A collection of historical and genalogical records
When newly elected Illinois State Representative Abraham Lincoln first saw his diminutive colleague Stephen A. Douglas, he sized him up as ""the least man I ever saw."" With the introduction of Douglas' first bill in 1834, Lincoln soon thought differently. The General Assembly not only passed the bill, it appointed the 21-year old Douglas State's Attorney of Illinois' largest judicial district, replacing John J. Hardin, one of Lincoln's most powerful political allies. It was the first of many Douglas-Lincoln contests in the decade ahead. Struggles over banking, internal improvements, party organizations, the seat of government and slavery--even romantic rivalry--put them on opposing sides long before the 1860 presidential election. These battles were Douglas' political apprenticeship and he would use what he learned to obstruct Lincoln--his friend and nemesis--while becoming the most powerful Democrat in the nation.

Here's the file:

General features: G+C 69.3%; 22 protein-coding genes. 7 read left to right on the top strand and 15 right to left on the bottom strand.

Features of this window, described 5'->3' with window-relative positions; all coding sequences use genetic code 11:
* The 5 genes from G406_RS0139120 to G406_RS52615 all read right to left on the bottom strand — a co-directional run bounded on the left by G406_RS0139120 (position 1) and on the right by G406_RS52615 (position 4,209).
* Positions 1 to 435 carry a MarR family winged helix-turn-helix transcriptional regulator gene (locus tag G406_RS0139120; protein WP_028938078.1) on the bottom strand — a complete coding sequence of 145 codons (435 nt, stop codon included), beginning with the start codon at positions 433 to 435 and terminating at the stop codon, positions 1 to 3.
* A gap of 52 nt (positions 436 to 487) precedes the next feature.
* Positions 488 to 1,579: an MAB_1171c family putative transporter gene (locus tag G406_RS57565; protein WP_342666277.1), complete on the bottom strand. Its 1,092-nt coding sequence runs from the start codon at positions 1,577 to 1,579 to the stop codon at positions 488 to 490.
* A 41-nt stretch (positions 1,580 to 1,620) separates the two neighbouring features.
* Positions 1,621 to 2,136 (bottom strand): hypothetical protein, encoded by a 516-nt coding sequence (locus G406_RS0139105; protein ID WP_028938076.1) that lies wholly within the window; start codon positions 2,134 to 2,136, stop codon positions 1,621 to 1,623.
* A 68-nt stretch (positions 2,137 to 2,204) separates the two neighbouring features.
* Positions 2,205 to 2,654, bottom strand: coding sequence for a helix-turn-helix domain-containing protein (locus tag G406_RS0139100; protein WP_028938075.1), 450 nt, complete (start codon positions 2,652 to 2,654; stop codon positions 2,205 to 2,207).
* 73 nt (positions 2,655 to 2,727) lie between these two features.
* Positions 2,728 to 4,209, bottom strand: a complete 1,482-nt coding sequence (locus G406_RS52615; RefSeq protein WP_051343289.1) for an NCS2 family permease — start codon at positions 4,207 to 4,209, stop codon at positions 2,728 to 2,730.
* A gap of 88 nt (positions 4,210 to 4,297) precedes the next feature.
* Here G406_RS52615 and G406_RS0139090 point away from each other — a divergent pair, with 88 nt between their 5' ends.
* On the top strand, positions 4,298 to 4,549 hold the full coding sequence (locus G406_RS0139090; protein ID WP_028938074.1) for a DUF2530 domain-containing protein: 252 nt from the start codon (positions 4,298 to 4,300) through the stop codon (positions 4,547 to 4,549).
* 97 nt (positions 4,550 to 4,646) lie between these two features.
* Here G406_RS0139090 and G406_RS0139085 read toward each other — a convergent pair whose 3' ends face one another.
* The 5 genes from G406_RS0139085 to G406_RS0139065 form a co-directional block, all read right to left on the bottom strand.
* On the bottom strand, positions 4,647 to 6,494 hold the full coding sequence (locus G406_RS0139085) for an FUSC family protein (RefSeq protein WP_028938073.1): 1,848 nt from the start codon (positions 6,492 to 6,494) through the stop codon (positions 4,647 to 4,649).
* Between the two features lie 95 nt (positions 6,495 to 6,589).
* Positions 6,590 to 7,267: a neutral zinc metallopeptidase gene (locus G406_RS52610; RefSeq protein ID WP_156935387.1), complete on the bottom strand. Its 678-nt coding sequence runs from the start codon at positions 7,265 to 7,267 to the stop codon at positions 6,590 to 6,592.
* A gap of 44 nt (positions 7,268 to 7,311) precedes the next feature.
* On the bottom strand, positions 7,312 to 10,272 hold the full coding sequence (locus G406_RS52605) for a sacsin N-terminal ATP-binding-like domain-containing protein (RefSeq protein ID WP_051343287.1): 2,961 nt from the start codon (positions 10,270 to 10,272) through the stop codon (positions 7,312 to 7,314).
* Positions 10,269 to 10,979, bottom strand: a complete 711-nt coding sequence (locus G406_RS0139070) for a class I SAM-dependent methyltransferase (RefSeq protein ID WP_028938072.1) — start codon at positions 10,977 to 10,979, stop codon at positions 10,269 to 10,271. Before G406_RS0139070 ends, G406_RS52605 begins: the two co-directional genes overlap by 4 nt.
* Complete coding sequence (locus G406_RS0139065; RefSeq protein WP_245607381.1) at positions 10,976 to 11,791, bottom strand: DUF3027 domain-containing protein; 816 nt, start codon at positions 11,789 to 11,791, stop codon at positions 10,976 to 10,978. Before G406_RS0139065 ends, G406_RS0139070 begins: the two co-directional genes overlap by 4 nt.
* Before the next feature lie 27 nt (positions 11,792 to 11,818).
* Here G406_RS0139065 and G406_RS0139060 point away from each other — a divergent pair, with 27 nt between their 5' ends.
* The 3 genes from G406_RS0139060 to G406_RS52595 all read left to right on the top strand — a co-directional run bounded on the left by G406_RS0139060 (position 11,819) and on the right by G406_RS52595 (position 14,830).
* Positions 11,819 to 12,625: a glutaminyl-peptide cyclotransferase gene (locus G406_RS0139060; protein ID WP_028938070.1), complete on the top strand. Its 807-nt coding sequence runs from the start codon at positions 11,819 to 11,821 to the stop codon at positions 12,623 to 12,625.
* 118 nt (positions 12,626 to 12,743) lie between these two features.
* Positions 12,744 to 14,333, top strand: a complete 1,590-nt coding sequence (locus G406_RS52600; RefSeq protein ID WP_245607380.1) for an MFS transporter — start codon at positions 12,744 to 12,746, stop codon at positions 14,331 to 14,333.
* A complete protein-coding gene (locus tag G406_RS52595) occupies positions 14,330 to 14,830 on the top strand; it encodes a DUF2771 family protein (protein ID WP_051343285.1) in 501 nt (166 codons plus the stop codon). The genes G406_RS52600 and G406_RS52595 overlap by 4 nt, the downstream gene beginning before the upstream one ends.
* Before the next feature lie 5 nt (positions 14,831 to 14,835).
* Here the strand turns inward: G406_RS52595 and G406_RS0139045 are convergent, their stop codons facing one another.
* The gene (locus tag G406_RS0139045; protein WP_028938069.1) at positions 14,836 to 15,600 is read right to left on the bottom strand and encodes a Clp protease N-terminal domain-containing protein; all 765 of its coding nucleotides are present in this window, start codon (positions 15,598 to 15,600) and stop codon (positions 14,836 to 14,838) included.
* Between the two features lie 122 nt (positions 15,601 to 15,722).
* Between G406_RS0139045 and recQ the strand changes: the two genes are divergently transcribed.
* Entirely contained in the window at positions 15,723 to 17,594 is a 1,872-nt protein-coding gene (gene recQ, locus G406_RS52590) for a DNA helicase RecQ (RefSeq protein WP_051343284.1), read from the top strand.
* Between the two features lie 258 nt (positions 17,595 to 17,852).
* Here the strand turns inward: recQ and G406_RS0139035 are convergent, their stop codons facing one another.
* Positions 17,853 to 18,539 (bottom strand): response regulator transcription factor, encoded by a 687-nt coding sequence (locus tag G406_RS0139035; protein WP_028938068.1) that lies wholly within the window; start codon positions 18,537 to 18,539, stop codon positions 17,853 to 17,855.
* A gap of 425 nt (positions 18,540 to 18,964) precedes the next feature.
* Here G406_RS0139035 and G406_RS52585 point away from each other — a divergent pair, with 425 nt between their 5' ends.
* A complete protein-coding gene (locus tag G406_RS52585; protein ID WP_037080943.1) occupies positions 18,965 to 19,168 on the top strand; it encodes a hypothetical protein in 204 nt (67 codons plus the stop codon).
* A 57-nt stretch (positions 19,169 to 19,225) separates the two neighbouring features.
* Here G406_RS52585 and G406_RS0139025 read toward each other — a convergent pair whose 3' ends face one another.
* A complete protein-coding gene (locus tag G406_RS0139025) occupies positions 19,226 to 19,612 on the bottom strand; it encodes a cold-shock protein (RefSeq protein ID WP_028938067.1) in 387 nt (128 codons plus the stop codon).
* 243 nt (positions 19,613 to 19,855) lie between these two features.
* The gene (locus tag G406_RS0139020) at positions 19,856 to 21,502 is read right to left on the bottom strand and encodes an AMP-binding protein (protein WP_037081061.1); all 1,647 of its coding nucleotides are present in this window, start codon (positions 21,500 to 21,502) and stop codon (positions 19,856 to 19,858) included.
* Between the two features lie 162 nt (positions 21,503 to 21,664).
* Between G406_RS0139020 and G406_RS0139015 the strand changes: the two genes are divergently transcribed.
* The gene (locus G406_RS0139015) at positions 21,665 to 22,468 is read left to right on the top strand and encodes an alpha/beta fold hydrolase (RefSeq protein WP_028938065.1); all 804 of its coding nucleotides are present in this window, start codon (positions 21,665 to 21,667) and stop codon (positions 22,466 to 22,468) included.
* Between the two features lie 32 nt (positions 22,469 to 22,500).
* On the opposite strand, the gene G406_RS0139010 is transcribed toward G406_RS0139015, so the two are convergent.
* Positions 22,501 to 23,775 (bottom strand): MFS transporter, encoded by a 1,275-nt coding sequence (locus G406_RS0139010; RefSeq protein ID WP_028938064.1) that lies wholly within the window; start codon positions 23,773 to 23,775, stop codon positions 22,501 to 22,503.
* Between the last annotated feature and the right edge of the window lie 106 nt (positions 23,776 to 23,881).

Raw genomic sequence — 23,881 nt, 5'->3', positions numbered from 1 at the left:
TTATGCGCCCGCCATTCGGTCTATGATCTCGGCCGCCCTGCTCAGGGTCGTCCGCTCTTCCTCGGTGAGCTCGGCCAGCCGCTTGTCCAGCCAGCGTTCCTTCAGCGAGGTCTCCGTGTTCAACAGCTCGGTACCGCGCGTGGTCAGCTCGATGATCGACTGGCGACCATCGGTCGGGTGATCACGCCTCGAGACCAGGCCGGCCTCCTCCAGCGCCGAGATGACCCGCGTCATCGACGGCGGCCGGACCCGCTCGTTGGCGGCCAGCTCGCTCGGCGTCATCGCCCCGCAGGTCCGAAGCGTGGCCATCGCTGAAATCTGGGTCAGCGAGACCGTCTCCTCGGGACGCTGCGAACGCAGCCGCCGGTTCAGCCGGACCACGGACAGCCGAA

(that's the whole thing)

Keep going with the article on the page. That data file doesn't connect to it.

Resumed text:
The book deals with his history, but not his genealogy. For that, you must study the Douglas Archives!
Reg Ankrom, "Stephen A. Douglas: The Political Apprenticeship, 1833-1843." Jefferson, North Carolina: McFarland Press,
Buy the book: Stephen A. Douglas
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